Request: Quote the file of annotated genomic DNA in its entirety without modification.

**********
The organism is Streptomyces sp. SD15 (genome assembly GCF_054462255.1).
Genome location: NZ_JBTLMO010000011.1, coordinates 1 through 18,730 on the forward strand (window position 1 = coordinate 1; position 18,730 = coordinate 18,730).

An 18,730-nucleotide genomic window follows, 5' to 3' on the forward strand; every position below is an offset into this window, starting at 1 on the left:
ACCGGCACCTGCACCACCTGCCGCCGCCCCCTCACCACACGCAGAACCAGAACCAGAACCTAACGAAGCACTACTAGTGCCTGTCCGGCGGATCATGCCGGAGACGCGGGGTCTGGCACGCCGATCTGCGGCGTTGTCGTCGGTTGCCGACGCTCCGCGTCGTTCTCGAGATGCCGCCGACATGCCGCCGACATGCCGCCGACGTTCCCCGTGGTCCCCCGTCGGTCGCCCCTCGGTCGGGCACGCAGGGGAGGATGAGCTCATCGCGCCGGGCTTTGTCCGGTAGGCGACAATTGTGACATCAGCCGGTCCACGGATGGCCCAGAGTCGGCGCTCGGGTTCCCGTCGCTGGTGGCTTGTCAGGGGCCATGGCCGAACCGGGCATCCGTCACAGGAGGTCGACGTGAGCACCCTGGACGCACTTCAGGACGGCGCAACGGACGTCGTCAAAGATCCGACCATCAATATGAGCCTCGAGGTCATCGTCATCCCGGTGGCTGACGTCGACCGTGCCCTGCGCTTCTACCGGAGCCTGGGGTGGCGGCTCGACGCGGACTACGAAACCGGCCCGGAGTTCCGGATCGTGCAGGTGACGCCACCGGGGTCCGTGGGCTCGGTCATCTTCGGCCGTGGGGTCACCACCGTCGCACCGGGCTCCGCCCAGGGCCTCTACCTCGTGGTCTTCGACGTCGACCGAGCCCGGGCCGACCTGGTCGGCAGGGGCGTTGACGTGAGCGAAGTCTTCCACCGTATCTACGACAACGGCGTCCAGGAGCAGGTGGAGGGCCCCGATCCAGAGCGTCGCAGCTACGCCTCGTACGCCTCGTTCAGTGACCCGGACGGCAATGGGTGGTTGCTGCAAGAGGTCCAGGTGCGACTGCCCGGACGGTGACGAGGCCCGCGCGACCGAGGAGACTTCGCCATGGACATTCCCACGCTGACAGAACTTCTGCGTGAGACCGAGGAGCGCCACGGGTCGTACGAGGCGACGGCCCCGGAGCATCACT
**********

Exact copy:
The organism is Streptomyces sp. SD15 (genome assembly GCF_054462255.1).
Genome location: NZ_JBTLMO010000011.1, coordinates 1 through 18,730 on the forward strand (window position 1 = coordinate 1; position 18,730 = coordinate 18,730).

An 18,730-nucleotide genomic window follows, 5' to 3' on the forward strand; every position below is an offset into this window, starting at 1 on the left:
ACCGGCACCTGCACCACCTGCCGCCGCCCCCTCACCACACGCAGAACCAGAACCAGAACCTAACGAAGCACTACTAGTGCCTGTCCGGCGGATCATGCCGGAGACGCGGGGTCTGGCACGCCGATCTGCGGCGTTGTCGTCGGTTGCCGACGCTCCGCGTCGTTCTCGAGATGCCGCCGACATGCCGCCGACATGCCGCCGACGTTCCCCGTGGTCCCCCGTCGGTCGCCCCTCGGTCGGGCACGCAGGGGAGGATGAGCTCATCGCGCCGGGCTTTGTCCGGTAGGCGACAATTGTGACATCAGCCGGTCCACGGATGGCCCAGAGTCGGCGCTCGGGTTCCCGTCGCTGGTGGCTTGTCAGGGGCCATGGCCGAACCGGGCATCCGTCACAGGAGGTCGACGTGAGCACCCTGGACGCACTTCAGGACGGCGCAACGGACGTCGTCAAAGATCCGACCATCAATATGAGCCTCGAGGTCATCGTCATCCCGGTGGCTGACGTCGACCGTGCCCTGCGCTTCTACCGGAGCCTGGGGTGGCGGCTCGACGCGGACTACGAAACCGGCCCGGAGTTCCGGATCGTGCAGGTGACGCCACCGGGGTCCGTGGGCTCGGTCATCTTCGGCCGTGGGGTCACCACCGTCGCACCGGGCTCCGCCCAGGGCCTCTACCTCGTGGTCTTCGACGTCGACCGAGCCCGGGCCGACCTGGTCGGCAGGGGCGTTGACGTGAGCGAAGTCTTCCACCGTATCTACGACAACGGCGTCCAGGAGCAGGTGGAGGGCCCCGATCCAGAGCGTCGCAGCTACGCCTCGTACGCCTCGTTCAGTGACCCGGACGGCAATGGGTGGTTGCTGCAAGAGGTCCAGGTGCGACTGCCCGGACGGTGACGAGGCCCGCGCGACCGAGGAGACTTCGCCATGGACATTCCCACGCTGACAGAACTTCTGCGTGAGACCGAGGAGCGCCACGGGTCGTACGAGGCGACGGCCCCGGAGCATCACT